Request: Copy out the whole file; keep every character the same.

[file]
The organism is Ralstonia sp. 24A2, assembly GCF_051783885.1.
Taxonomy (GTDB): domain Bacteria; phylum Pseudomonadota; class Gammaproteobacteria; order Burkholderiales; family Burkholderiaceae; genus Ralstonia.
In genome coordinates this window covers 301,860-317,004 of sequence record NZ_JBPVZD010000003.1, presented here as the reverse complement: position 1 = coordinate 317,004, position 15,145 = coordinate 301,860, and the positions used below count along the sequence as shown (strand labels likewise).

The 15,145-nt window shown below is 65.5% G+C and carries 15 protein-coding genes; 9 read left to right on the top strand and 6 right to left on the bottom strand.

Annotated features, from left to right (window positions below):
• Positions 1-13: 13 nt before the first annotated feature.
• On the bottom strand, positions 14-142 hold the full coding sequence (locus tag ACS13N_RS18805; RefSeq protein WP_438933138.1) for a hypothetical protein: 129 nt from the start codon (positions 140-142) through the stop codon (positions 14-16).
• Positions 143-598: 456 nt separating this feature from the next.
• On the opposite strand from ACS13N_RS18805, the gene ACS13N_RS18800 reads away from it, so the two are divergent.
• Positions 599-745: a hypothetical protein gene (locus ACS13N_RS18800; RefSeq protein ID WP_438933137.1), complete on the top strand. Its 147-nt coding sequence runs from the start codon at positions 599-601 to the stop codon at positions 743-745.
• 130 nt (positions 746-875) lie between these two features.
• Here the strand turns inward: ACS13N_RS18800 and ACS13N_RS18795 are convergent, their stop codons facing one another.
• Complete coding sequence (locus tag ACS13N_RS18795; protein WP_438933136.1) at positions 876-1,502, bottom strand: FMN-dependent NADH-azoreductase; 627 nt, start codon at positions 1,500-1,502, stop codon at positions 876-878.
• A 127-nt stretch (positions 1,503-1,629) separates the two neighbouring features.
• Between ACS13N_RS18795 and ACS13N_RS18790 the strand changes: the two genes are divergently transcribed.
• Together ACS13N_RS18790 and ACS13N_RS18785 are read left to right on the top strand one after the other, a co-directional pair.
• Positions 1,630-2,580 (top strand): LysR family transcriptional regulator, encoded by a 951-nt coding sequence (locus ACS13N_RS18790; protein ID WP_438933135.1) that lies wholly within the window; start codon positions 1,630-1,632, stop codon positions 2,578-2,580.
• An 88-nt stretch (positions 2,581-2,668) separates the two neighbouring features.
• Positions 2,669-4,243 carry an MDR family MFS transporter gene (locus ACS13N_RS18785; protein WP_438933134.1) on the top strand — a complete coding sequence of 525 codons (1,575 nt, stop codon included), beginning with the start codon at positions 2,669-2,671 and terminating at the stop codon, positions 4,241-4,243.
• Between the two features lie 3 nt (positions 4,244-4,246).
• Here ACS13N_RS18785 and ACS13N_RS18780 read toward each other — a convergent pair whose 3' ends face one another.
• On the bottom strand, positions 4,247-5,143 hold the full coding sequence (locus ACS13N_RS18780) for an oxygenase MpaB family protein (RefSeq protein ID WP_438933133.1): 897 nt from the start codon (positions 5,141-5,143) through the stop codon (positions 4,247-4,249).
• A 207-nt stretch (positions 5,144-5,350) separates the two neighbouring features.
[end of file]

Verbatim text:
The organism is Ralstonia sp. 24A2, assembly GCF_051783885.1.
Taxonomy (GTDB): domain Bacteria; phylum Pseudomonadota; class Gammaproteobacteria; order Burkholderiales; family Burkholderiaceae; genus Ralstonia.
In genome coordinates this window covers 301,860-317,004 of sequence record NZ_JBPVZD010000003.1, presented here as the reverse complement: position 1 = coordinate 317,004, position 15,145 = coordinate 301,860, and the positions used below count along the sequence as shown (strand labels likewise).

The 15,145-nt window shown below is 65.5% G+C and carries 15 protein-coding genes; 9 read left to right on the top strand and 6 right to left on the bottom strand.

Annotated features, from left to right (window positions below):
• Positions 1-13: 13 nt before the first annotated feature.
• On the bottom strand, positions 14-142 hold the full coding sequence (locus tag ACS13N_RS18805; RefSeq protein WP_438933138.1) for a hypothetical protein: 129 nt from the start codon (positions 140-142) through the stop codon (positions 14-16).
• Positions 143-598: 456 nt separating this feature from the next.
• On the opposite strand from ACS13N_RS18805, the gene ACS13N_RS18800 reads away from it, so the two are divergent.
• Positions 599-745: a hypothetical protein gene (locus ACS13N_RS18800; RefSeq protein ID WP_438933137.1), complete on the top strand. Its 147-nt coding sequence runs from the start codon at positions 599-601 to the stop codon at positions 743-745.
• 130 nt (positions 746-875) lie between these two features.
• Here the strand turns inward: ACS13N_RS18800 and ACS13N_RS18795 are convergent, their stop codons facing one another.
• Complete coding sequence (locus tag ACS13N_RS18795; protein WP_438933136.1) at positions 876-1,502, bottom strand: FMN-dependent NADH-azoreductase; 627 nt, start codon at positions 1,500-1,502, stop codon at positions 876-878.
• A 127-nt stretch (positions 1,503-1,629) separates the two neighbouring features.
• Between ACS13N_RS18795 and ACS13N_RS18790 the strand changes: the two genes are divergently transcribed.
• Together ACS13N_RS18790 and ACS13N_RS18785 are read left to right on the top strand one after the other, a co-directional pair.
• Positions 1,630-2,580 (top strand): LysR family transcriptional regulator, encoded by a 951-nt coding sequence (locus ACS13N_RS18790; protein ID WP_438933135.1) that lies wholly within the window; start codon positions 1,630-1,632, stop codon positions 2,578-2,580.
• An 88-nt stretch (positions 2,581-2,668) separates the two neighbouring features.
• Positions 2,669-4,243 carry an MDR family MFS transporter gene (locus ACS13N_RS18785; protein WP_438933134.1) on the top strand — a complete coding sequence of 525 codons (1,575 nt, stop codon included), beginning with the start codon at positions 2,669-2,671 and terminating at the stop codon, positions 4,241-4,243.
• Between the two features lie 3 nt (positions 4,244-4,246).
• Here ACS13N_RS18785 and ACS13N_RS18780 read toward each other — a convergent pair whose 3' ends face one another.
• On the bottom strand, positions 4,247-5,143 hold the full coding sequence (locus ACS13N_RS18780) for an oxygenase MpaB family protein (RefSeq protein ID WP_438933133.1): 897 nt from the start codon (positions 5,141-5,143) through the stop codon (positions 4,247-4,249).
• A 207-nt stretch (positions 5,144-5,350) separates the two neighbouring features.